Are there any emergency preparation ‘lessons learned’ from COVID that you’re current utilizing/planning to utilize for this current situation?
Dan: Drexel implemented the ETRC (Emergency Travel Review Committee) during the height of the COVID crisis. This committee, of which I am now the chairperson, is both labor-intensive and very thorough. This committee captures all Drexel travel, under the guise of providing a required approval during COVID times. I believe that this committee will live on in some fashion at this institution because it allows us to have a bit of oversight in areas where we were previously unable to influence decisions. For example, it is through this committee that we recently learned of planned travel to a destination that would not have been considered high-risk to Drexel when originally planned, but now is. While we were able to provisionally approve the travel, the committee gave us the ability to add a contingency to that approval. Prior to COVID, there was no process at Drexel for something like that. Similarly, this extension of the process has also created a greater appetite for additional interventions to firm up our safety and operations program. It is very exciting.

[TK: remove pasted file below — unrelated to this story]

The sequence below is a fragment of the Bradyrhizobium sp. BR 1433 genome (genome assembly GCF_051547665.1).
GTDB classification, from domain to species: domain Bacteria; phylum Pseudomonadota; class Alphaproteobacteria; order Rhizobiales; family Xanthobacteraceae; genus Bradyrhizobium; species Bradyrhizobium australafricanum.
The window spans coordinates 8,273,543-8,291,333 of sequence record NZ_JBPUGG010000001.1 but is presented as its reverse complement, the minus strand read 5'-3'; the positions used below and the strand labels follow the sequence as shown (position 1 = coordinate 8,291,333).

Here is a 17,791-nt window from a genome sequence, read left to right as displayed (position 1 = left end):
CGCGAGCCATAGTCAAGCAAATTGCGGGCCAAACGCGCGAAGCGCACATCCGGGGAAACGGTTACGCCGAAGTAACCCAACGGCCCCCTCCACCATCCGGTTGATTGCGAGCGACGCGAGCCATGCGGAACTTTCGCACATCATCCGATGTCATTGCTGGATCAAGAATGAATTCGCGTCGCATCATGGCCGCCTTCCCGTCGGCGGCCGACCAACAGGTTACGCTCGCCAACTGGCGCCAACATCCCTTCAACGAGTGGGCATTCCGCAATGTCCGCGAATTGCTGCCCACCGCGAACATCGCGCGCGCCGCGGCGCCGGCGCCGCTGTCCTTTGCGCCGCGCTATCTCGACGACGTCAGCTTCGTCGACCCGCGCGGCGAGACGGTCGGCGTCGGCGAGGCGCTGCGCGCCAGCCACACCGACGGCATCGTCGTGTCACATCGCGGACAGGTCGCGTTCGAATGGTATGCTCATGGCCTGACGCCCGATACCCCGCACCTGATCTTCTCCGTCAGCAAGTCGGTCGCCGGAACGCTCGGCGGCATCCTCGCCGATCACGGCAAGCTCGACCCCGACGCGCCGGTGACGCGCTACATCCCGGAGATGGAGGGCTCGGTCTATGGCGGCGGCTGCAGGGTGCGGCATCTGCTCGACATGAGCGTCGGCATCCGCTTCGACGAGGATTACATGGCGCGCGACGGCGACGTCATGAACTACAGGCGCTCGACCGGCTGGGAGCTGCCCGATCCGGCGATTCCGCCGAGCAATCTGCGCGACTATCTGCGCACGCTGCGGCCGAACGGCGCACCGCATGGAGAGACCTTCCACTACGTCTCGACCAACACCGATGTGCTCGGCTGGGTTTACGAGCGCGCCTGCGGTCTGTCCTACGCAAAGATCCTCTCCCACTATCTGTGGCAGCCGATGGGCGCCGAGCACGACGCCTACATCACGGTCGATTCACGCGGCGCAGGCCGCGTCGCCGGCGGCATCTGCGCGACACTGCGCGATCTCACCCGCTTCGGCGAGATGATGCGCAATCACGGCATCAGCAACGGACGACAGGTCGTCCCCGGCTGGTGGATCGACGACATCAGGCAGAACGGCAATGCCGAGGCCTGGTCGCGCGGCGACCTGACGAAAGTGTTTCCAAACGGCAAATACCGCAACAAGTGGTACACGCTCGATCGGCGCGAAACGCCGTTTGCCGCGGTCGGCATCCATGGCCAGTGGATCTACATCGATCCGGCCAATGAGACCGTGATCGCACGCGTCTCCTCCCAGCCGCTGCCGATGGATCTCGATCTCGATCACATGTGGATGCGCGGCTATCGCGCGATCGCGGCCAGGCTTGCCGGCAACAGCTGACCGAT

There is A LOT of information out there right now. How are you/your colleagues/students at Drexel currently monitoring the situation in Europe?
Dan: I use a number of different sources to gain an accurate, unbiased understanding of various geopolitical situations throughout the world. Regular briefs and bespoke trip assessments from On Call are two of the most important resources I use to gain a better understanding of what is happening in the world. These assessments and briefs allow me to efficiently move far beyond the information that is presented by the U.S. government, foreign governments, and the news media, to gain an unbiased window that can be relied upon when making decisions. When I need an even more detailed picture, I schedule a one-on-one meeting with the OnCall security team. These security specialists are exceedingly well informed, and understand how to effectively communicate with both experts and laypeople I have been using these resources for years, and tremendously value their utility.
Want to learn more about travel safety and security planning and emergency response amid today’s complex travel climate? Contact us today.
For over 25 years, On Call International has provided fully-customized travel risk management and global assistance services protecting millions of travelers, their families, and their organizations. Contact us today and watch our video to learn more. You can also stay in touch with On Call’s in-house risk management, travel health and security experts by signing up for our quarterly Travel Risk Management (TRM) newsletter.